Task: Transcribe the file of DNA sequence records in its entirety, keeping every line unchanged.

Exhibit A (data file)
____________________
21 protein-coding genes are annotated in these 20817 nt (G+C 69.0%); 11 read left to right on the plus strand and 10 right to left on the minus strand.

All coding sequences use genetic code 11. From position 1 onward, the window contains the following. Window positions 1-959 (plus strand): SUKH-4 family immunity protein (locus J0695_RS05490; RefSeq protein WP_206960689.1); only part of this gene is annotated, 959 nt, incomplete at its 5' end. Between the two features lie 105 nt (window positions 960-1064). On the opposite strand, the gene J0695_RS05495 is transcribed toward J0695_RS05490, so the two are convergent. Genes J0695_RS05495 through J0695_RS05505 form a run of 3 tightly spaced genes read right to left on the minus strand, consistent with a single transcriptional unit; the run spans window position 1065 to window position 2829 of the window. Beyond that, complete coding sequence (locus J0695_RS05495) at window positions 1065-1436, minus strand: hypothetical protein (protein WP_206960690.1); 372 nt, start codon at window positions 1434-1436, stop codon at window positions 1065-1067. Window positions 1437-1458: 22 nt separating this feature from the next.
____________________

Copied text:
21 protein-coding genes are annotated in these 20817 nt (G+C 69.0%); 11 read left to right on the plus strand and 10 right to left on the minus strand.

All coding sequences use genetic code 11. From position 1 onward, the window contains the following. Window positions 1-959 (plus strand): SUKH-4 family immunity protein (locus J0695_RS05490; RefSeq protein WP_206960689.1); only part of this gene is annotated, 959 nt, incomplete at its 5' end. Between the two features lie 105 nt (window positions 960-1064). On the opposite strand, the gene J0695_RS05495 is transcribed toward J0695_RS05490, so the two are convergent. Genes J0695_RS05495 through J0695_RS05505 form a run of 3 tightly spaced genes read right to left on the minus strand, consistent with a single transcriptional unit; the run spans window position 1065 to window position 2829 of the window. Beyond that, complete coding sequence (locus J0695_RS05495) at window positions 1065-1436, minus strand: hypothetical protein (protein WP_206960690.1); 372 nt, start codon at window positions 1434-1436, stop codon at window positions 1065-1067. Window positions 1437-1458: 22 nt separating this feature from the next.